Condition 101 About Intertrigo

What is the definition of Intertrigo?

Intertrigo is inflammation of the skin folds. It tends to occur in warm, moist areas of the body where two skin surfaces rub or press against each other. Such areas are called intertriginous areas.

What are the causes for Intertrigo?

Intertrigo affects the top layers of skin. It is caused by moisture, bacteria, or fungus in the folds of the skin. Bright red, well-defined weeping patches and plaques are seen in the folds of the neck, armpits, elbow pits, groin, finger and toe webs, or backs of the knees. If the skin is very moist, it may begin to break down. In severe cases, there may be a bad odor.

The condition is most common in people who are obese. It may also occur in people who must stay in bed or who wear medical devices such as artificial limbs, splints, and braces. These devices may trap moisture against the skin.

Intertrigo is common in warm, moist climates.

HOME CARE

It may help to lose weight and change your body position often.

Other things you can do are:

  • Separate skin folds with dry towels.
  • Blow a fan on moist areas.
  • Wear loose clothing and moisture-wicking fabrics.

When should I contact a medical professional for Intertrigo?

Call your health care provider if:

  • The condition does not go away, even with good home care.
  • The area of affected skin spreads beyond a skin fold.

WHAT TO EXPECT AT YOUR OFFICE VISIT

Your provider can usually tell if you have the condition by looking at your skin.

Other tests may include:

  • A skin scraping and a test called a KOH examination to rule out a fungal infection
  • Looking at your skin with a special lamp called a Wood's lamp, to rule out a bacterial infection called erythrasma
  • In rare cases, a skin biopsy is needed to confirm the diagnosis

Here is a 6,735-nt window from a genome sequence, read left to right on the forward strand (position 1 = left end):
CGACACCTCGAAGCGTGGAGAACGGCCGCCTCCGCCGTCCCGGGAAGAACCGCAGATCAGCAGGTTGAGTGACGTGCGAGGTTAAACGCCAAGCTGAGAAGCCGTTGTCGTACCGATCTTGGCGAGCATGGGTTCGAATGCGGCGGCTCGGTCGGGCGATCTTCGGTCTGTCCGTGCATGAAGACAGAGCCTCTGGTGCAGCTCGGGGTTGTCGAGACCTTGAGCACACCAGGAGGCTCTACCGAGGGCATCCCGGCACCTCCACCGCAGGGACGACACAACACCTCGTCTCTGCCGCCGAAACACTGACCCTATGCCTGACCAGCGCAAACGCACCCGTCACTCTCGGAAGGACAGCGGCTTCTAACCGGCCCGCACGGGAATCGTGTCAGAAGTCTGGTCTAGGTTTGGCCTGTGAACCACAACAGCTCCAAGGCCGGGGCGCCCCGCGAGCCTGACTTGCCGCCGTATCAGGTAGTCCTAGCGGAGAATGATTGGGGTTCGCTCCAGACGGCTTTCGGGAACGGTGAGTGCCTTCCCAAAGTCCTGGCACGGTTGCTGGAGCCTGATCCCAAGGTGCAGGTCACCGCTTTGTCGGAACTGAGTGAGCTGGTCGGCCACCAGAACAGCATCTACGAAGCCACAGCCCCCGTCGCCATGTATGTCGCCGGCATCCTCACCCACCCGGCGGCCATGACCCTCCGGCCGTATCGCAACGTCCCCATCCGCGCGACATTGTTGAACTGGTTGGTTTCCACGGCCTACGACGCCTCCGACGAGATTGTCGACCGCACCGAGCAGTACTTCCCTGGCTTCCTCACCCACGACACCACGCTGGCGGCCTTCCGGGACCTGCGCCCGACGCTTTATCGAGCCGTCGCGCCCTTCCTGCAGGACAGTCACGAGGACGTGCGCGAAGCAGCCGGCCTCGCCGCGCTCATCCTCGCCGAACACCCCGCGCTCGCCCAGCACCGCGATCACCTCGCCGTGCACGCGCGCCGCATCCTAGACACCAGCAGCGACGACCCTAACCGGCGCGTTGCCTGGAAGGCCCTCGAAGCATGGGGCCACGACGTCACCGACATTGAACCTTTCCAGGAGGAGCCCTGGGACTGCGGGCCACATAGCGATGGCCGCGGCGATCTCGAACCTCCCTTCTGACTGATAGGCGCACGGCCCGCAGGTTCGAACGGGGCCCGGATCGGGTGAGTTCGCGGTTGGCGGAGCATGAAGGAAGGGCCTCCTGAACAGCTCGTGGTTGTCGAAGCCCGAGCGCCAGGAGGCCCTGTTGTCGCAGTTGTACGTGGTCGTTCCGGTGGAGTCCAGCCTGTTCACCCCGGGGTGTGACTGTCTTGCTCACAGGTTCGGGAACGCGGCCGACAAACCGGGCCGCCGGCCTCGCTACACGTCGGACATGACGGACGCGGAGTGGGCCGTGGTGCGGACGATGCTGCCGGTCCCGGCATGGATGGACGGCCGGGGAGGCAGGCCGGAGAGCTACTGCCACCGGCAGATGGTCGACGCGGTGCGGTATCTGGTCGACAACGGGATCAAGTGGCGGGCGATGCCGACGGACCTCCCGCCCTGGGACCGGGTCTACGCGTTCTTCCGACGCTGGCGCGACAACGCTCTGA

Treatment options for intertrigo include:

  • Antibiotic or antifungal cream applied to the skin
  • Drying medicine, such as Domeboro soaks
  • Low-dose steroid cream or immune modulating cream may be used
  • Creams that protect the skin

REFERENCES

Habif TP. Superficial fungal infections. In: Habif TP, ed. Clinical Dermatology. 6th ed. Philadelphia, PA: Elsevier; 2016:chap 13.

James WD, Elston DM, Treat JR, Rosenbach MA, Neuhaus IM. Bacterial infections. In: James WD, Elston DM, Treat JR, Rosenbach MA, Neuhaus IM, eds. Andrews' Diseases of the Skin: Clinical Dermatology. 13th ed. Philadelphia, PA: Elsevier; 2020:chap 14.

Paller AS, Mancini AJ. Skin disorders caused by fungi. In: Paller AS, Mancini AJ, eds. Hurwitz Clinical Pediatric Dermatology. 5th ed. Philadelphia, PA: Elsevier; 2016:chap 17.

Top Global Doctors For Intertrigo

YT
Elite
Yalcin Tuzun
Bahcelievler, TR
JK
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Jan K. Kottner
Berlin, BE, DE
RW
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Ronni C. Wolf
Jerusalem, JM, IL
KD
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Khadim Diongue
Dakar, DK, SN

Latest Advances On Intertrigo

  • Condition: Cutaneous Candidiasis
  • Journal: Journal of the European Academy of Dermatology and Venereology : JEADV
  • Treatment Used: Topical and Systemic Treatments
  • Number of Patients: 0
  • Published —
This review of the literature summarized the effectiveness and adverse effects of topical and oral therapies for cutaneous candidiasis in all age groups.